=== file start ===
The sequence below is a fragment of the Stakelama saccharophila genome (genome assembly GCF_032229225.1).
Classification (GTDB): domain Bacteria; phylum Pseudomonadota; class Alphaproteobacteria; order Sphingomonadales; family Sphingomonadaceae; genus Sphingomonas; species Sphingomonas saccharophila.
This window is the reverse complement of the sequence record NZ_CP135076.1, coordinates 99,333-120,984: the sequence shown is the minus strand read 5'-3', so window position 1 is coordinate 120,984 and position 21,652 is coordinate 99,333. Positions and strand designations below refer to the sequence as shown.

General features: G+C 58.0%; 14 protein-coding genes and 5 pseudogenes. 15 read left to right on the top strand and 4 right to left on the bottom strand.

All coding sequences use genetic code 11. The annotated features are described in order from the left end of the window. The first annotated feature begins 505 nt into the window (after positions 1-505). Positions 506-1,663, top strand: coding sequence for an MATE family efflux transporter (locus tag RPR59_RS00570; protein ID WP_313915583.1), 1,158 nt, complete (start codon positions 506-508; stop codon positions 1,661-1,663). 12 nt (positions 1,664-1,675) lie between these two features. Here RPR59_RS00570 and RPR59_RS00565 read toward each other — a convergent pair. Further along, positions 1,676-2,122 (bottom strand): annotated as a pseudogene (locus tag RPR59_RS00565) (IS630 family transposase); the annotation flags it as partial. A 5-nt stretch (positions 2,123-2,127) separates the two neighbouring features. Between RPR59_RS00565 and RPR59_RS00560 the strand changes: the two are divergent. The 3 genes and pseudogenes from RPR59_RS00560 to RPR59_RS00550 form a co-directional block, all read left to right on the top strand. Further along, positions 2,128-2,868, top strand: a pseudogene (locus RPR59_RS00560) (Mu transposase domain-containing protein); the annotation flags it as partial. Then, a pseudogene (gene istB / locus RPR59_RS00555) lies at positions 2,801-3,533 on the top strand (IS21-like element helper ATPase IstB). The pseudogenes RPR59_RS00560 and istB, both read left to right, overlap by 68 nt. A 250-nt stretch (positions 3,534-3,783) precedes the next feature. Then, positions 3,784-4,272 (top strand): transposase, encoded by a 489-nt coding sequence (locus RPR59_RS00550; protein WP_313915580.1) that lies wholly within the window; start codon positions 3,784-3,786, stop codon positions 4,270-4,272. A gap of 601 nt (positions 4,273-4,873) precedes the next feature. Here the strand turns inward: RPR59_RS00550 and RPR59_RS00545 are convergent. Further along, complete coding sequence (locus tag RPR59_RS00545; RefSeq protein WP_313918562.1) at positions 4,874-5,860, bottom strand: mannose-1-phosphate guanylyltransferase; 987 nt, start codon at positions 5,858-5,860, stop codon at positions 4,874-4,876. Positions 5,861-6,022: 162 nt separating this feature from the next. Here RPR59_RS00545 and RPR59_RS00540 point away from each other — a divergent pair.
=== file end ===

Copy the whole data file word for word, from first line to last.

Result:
The sequence below is a fragment of the Stakelama saccharophila genome (genome assembly GCF_032229225.1).
Classification (GTDB): domain Bacteria; phylum Pseudomonadota; class Alphaproteobacteria; order Sphingomonadales; family Sphingomonadaceae; genus Sphingomonas; species Sphingomonas saccharophila.
This window is the reverse complement of the sequence record NZ_CP135076.1, coordinates 99,333-120,984: the sequence shown is the minus strand read 5'-3', so window position 1 is coordinate 120,984 and position 21,652 is coordinate 99,333. Positions and strand designations below refer to the sequence as shown.

General features: G+C 58.0%; 14 protein-coding genes and 5 pseudogenes. 15 read left to right on the top strand and 4 right to left on the bottom strand.

All coding sequences use genetic code 11. The annotated features are described in order from the left end of the window. The first annotated feature begins 505 nt into the window (after positions 1-505). Positions 506-1,663, top strand: coding sequence for an MATE family efflux transporter (locus tag RPR59_RS00570; protein ID WP_313915583.1), 1,158 nt, complete (start codon positions 506-508; stop codon positions 1,661-1,663). 12 nt (positions 1,664-1,675) lie between these two features. Here RPR59_RS00570 and RPR59_RS00565 read toward each other — a convergent pair. Further along, positions 1,676-2,122 (bottom strand): annotated as a pseudogene (locus tag RPR59_RS00565) (IS630 family transposase); the annotation flags it as partial. A 5-nt stretch (positions 2,123-2,127) separates the two neighbouring features. Between RPR59_RS00565 and RPR59_RS00560 the strand changes: the two are divergent. The 3 genes and pseudogenes from RPR59_RS00560 to RPR59_RS00550 form a co-directional block, all read left to right on the top strand. Further along, positions 2,128-2,868, top strand: a pseudogene (locus RPR59_RS00560) (Mu transposase domain-containing protein); the annotation flags it as partial. Then, a pseudogene (gene istB / locus RPR59_RS00555) lies at positions 2,801-3,533 on the top strand (IS21-like element helper ATPase IstB). The pseudogenes RPR59_RS00560 and istB, both read left to right, overlap by 68 nt. A 250-nt stretch (positions 3,534-3,783) precedes the next feature. Then, positions 3,784-4,272 (top strand): transposase, encoded by a 489-nt coding sequence (locus RPR59_RS00550; protein WP_313915580.1) that lies wholly within the window; start codon positions 3,784-3,786, stop codon positions 4,270-4,272. A gap of 601 nt (positions 4,273-4,873) precedes the next feature. Here the strand turns inward: RPR59_RS00550 and RPR59_RS00545 are convergent. Further along, complete coding sequence (locus tag RPR59_RS00545; RefSeq protein WP_313918562.1) at positions 4,874-5,860, bottom strand: mannose-1-phosphate guanylyltransferase; 987 nt, start codon at positions 5,858-5,860, stop codon at positions 4,874-4,876. Positions 5,861-6,022: 162 nt separating this feature from the next. Here RPR59_RS00545 and RPR59_RS00540 point away from each other — a divergent pair.